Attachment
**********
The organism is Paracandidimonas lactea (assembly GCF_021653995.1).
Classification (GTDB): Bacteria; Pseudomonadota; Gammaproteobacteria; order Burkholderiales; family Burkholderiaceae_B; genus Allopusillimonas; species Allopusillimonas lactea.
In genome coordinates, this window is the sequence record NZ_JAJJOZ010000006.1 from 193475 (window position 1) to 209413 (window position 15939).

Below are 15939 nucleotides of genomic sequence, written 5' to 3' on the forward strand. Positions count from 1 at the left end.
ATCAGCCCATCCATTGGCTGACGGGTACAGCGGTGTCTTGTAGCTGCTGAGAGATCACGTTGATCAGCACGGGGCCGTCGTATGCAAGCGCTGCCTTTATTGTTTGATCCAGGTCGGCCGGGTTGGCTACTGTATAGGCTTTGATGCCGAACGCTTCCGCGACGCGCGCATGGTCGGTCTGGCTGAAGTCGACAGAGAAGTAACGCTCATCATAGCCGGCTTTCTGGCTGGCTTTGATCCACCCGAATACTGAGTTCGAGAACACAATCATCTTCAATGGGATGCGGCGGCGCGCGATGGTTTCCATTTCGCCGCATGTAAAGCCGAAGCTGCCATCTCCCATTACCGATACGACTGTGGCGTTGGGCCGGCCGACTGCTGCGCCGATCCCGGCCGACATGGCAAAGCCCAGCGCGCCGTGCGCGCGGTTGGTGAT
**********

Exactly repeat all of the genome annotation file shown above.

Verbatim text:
The organism is Paracandidimonas lactea (assembly GCF_021653995.1).
Classification (GTDB): Bacteria; Pseudomonadota; Gammaproteobacteria; order Burkholderiales; family Burkholderiaceae_B; genus Allopusillimonas; species Allopusillimonas lactea.
In genome coordinates, this window is the sequence record NZ_JAJJOZ010000006.1 from 193475 (window position 1) to 209413 (window position 15939).

Below are 15939 nucleotides of genomic sequence, written 5' to 3' on the forward strand. Positions count from 1 at the left end.
ATCAGCCCATCCATTGGCTGACGGGTACAGCGGTGTCTTGTAGCTGCTGAGAGATCACGTTGATCAGCACGGGGCCGTCGTATGCAAGCGCTGCCTTTATTGTTTGATCCAGGTCGGCCGGGTTGGCTACTGTATAGGCTTTGATGCCGAACGCTTCCGCGACGCGCGCATGGTCGGTCTGGCTGAAGTCGACAGAGAAGTAACGCTCATCATAGCCGGCTTTCTGGCTGGCTTTGATCCACCCGAATACTGAGTTCGAGAACACAATCATCTTCAATGGGATGCGGCGGCGCGCGATGGTTTCCATTTCGCCGCATGTAAAGCCGAAGCTGCCATCTCCCATTACCGATACGACTGTGGCGTTGGGCCGGCCGACTGCTGCGCCGATCCCGGCCGACATGGCAAAGCCCAGCGCGCCGTGCGCGCGGTTGGTGAT